The Department of Science and Technology (DOST) revealed that the Philippines’ first air quality monitors will be deployed in areas most affected by Taal Volcano’s unrest, specifically in Agoncillo, Batangas, and Alfonso, Cavite.
Taal has been on alert Level 3 since the start of July after phreatomagmatic eruptions occurred in the volcano’s mouth. Fumes from its crater are also being released regularly, which has contributed to air pollution in nearby municipalities.
“Towns and cities majorly affected by the continued restiveness of Taal Volcano would soon receive a helping hand as researchers from the University of the Philippines Diliman are set to deploy air quality monitors in their area,” DOST said in a statement it released on Monday (July 12).
The locally-made monitors, called Robust Optical Aerosol Monitor (ROAM) Air Quality Monitors, were the brainchild of researchers from the University of the Philippines-Diliman (UPD) spearheaded by Dr. Len Herald V. Lim.
It was developed in partnership with DOST’s Philippine Council for Industry, Energy, and Emerging Technology Research and Development (DOST-PCIEERD).
The devices work by measuring particulate matter in the air using mass concentration measurement and then sends the statistics to an app to inform users. These Filipino-made air quality monitors are also cheaper than their foreign-made counterparts.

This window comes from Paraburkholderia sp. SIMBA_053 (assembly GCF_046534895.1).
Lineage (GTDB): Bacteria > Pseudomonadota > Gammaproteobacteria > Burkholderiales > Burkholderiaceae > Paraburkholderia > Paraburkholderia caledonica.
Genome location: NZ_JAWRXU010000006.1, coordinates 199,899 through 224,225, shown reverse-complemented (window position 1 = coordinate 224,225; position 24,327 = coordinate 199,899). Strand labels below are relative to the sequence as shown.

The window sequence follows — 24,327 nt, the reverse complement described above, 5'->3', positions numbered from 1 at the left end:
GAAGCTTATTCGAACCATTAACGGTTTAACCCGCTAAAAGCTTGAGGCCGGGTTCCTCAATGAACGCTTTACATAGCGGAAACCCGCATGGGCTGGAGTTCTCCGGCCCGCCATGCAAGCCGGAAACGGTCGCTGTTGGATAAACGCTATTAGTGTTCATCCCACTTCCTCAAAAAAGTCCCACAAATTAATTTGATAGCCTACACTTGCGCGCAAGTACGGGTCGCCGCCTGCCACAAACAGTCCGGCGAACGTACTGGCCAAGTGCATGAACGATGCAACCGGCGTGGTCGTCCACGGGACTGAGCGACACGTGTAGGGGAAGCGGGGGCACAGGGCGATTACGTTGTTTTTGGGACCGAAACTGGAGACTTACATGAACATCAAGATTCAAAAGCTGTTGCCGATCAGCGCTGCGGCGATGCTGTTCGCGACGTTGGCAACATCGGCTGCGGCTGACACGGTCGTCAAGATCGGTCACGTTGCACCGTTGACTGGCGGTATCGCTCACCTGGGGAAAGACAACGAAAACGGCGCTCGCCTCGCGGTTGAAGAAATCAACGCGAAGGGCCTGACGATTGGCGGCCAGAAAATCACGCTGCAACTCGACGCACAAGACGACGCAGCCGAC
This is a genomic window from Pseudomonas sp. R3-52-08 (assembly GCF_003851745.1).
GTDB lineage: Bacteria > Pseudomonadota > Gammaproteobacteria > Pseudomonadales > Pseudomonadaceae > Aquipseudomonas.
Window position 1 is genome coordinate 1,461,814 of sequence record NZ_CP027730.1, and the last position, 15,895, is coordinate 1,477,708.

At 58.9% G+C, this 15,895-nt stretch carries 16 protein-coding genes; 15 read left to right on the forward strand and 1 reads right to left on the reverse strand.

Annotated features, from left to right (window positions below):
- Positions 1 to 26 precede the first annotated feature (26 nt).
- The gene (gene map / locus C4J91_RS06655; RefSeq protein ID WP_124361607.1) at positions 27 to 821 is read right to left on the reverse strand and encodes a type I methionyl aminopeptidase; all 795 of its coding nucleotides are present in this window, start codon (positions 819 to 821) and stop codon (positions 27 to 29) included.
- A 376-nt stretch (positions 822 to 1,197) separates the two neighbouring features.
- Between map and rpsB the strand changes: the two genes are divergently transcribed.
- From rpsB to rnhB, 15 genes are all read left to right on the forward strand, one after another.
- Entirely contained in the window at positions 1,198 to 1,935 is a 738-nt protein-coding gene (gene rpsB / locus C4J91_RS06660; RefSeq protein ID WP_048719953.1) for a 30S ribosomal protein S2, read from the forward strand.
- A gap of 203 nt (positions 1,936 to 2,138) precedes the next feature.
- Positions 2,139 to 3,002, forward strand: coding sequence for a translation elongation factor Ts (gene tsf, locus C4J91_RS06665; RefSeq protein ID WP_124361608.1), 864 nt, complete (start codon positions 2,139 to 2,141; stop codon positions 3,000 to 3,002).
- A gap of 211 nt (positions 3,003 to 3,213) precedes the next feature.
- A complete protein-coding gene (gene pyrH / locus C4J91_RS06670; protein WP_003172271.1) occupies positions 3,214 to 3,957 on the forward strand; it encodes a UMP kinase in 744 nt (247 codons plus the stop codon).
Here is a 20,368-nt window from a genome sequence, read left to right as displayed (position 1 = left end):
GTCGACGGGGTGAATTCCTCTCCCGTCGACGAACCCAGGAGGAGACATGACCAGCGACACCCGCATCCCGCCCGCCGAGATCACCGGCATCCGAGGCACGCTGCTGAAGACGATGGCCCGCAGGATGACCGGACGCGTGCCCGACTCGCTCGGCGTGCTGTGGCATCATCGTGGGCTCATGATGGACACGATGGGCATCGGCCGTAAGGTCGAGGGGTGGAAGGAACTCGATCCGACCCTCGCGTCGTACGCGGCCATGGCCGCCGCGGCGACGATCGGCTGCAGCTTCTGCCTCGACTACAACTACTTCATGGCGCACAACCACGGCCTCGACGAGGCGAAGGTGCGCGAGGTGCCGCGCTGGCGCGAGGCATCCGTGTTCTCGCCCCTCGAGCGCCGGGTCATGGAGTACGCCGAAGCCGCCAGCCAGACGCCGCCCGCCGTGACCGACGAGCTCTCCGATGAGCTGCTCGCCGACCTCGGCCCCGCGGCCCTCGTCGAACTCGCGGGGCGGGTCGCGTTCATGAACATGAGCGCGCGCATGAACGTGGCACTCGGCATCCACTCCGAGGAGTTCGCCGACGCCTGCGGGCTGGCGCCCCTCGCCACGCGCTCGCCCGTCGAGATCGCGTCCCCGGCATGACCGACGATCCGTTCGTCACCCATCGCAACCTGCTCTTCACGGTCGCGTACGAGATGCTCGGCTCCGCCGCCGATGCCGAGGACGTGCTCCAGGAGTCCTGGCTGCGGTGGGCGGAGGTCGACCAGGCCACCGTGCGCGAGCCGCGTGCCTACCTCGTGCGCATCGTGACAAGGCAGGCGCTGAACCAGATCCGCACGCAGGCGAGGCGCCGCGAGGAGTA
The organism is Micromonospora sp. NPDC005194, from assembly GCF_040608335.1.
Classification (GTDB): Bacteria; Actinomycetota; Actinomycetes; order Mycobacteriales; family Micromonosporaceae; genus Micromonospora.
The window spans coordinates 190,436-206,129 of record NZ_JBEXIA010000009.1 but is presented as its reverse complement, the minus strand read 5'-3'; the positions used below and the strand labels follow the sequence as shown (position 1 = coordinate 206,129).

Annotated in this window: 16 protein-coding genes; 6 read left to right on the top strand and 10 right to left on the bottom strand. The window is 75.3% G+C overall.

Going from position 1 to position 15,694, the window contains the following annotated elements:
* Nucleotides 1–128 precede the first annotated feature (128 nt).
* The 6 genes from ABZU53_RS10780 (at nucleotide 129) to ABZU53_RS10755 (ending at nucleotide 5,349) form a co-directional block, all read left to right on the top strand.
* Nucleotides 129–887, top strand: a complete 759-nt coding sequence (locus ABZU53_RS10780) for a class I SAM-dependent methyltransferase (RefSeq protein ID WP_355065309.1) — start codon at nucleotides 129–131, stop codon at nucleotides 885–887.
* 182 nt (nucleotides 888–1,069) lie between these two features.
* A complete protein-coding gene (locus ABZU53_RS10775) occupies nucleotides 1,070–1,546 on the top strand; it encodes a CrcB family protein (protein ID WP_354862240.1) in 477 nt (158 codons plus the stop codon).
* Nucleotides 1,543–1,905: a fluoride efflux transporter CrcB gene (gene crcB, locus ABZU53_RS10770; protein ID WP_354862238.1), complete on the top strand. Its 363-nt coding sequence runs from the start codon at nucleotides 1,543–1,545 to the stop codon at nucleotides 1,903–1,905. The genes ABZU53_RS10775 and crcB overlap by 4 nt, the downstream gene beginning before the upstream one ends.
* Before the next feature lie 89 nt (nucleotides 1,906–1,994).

“ROAM units use a different method in detecting particles that does not require the manufacture/fabrication of specialized parts typical of contemporary commercial instrumentation. This allows a much lower production cost, smaller maintenance requirement, and an exclusive research chain,” Lim explained.
According to DOST, the deployment of the monitors will help in reducing the effects of air pollution in communities affected by Taal’s current activities.
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Image credit: ROAM Air Quality Technologies